Washington, D.C. – Several hundred tribal and state governments, federal agencies, tribal corporations, private industry, utilities, and academia will meet Sept. 23-25 in Washington, D.C., to explore solutions to energy and climate changes. The Summit is in partnership with U.S. Department of Energy (DOE), DOE’s Office of Indian Energy, National Center for American Indian Enterprise Development (NCAIED), and the National Conference of State Legislatures (NCSL).
The comprehensive program will address a broad range of energy-related topics, from tribal energy project development financing mechanisms, including deployment of grants and loan guarantee programs, to ways to increase science, technology, engineering and mathematics education and workforce development opportunities for tribal nations.
The Summit will also feature a keynote by Secretary of Energy Ernest Moniz and introduction by Chris Deschene, director of the Department of Energy’s Office of Indian Energy..
“Despite the ample resource potential that exists on tribal lands, energy security is a significant concern in many Native American communities,” said Moniz. “The National Tribal Energy Summit supports the Obama Administration’s ongoing commitment to assist tribal efforts to enhance energy security, increase community resiliency, and cultivate a sustainable energy future.”
Representatives from the nation’s 566 federally recognized Native American tribes are invited to attend the Summit to identify common goals and share best practices around increased energy innovation and technology deployment on tribal lands as well as examine challenges related to energy self-sufficiency and climate preparedness.
“The summit will allow members of our nation’s tribal communities to continue the important discussions and actions that will guide the future of energy infrastructure development in Indian Country,” said Deschene. “Together the organizers have planned a program that will facilitate increased collaboration and the exploration of new energy development solutions among Tribes.”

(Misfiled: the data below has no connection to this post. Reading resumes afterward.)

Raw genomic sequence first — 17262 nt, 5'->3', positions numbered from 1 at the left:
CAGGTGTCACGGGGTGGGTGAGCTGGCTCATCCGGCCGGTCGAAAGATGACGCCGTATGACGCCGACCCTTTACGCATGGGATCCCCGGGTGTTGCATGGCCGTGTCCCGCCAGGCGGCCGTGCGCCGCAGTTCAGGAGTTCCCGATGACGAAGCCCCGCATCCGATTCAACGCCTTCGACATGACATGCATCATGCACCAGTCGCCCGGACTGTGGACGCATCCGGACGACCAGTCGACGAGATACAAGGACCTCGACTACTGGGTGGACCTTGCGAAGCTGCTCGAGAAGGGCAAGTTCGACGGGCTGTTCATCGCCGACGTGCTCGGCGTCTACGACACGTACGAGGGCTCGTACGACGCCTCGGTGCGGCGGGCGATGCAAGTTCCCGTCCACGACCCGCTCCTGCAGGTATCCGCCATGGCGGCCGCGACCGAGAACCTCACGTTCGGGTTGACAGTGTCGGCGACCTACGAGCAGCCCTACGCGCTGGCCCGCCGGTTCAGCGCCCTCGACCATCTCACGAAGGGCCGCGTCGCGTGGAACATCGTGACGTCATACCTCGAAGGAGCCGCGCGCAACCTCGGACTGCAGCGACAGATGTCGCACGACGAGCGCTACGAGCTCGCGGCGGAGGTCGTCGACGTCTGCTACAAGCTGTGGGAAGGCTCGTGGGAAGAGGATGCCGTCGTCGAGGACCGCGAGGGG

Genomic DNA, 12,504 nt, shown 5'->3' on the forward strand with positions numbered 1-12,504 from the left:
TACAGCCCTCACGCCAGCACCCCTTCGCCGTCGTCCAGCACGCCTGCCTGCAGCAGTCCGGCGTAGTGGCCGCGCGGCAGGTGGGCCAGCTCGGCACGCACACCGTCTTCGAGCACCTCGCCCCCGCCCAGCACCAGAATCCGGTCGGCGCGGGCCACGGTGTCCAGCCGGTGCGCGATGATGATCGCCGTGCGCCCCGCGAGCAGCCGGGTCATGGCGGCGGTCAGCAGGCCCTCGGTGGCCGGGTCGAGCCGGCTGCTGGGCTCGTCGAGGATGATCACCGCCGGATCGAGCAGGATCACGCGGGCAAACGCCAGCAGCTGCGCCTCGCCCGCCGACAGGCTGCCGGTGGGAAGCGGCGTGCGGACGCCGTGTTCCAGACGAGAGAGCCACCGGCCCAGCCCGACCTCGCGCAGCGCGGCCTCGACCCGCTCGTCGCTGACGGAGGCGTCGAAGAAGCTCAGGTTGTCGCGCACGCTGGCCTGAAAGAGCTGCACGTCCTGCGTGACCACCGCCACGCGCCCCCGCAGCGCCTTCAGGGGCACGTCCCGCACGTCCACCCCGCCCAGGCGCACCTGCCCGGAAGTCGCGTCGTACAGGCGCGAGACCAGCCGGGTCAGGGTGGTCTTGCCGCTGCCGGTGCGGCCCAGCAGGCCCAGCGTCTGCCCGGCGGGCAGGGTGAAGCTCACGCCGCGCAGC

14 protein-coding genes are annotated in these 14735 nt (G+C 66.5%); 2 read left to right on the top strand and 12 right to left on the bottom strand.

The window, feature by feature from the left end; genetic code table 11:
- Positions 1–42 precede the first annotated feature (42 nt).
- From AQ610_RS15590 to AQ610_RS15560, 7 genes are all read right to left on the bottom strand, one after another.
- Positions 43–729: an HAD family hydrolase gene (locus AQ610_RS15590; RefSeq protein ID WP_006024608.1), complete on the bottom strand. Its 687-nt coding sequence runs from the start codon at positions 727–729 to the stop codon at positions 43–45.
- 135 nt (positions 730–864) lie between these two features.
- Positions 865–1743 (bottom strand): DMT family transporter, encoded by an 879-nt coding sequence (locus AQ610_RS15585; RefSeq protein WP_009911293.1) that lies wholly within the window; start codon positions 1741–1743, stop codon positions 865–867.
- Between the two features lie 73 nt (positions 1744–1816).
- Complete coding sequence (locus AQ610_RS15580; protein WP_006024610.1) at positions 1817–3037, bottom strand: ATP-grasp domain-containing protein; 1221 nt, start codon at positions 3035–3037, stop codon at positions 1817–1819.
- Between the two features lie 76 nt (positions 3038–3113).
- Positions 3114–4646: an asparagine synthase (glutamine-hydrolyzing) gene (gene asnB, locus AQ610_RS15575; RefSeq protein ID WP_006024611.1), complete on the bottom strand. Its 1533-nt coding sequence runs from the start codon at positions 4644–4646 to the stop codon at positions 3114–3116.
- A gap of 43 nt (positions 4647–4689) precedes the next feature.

Delegate Talmadge Branch (D-Md.), chair of NCSL’s National Caucus of Native American State Legislators, said, “The Summit is bringing together a mix of participants from the federal government, tribal nations, state legislatures and the energy industry. NCSL is pleased to be part of this event where we will share together innovative, as well as common sense approaches to commercial-scale energy development across Indian Country.”
Other federal participants will include representatives from the Department of the Interior, the Department of Agriculture, and the Environmental Protection Agency, and members of Congress and the White House Council on Native American Affairs.
Registration is free for tribal representatives, but advance registration is required by Sept. 10. Register and find more information on the National Tribal Energy Summit Web page or by emailing firstname.lastname@example.org.
All meetings held in conjunction with the National Tribal Summit are open to the press. Registration is required but free to credentialed members of the media. Online registration is open and highly encouraged to expedite process. Please review NCSL’s media policy before registering.
The DOE Office of Indian Energy directs, fosters, coordinates and implements energy planning, education, technical assistance, grants, and programs that assist Tribes with energy development capacity building, energy infrastructure, energy costs and electrification of Indian lands and homes.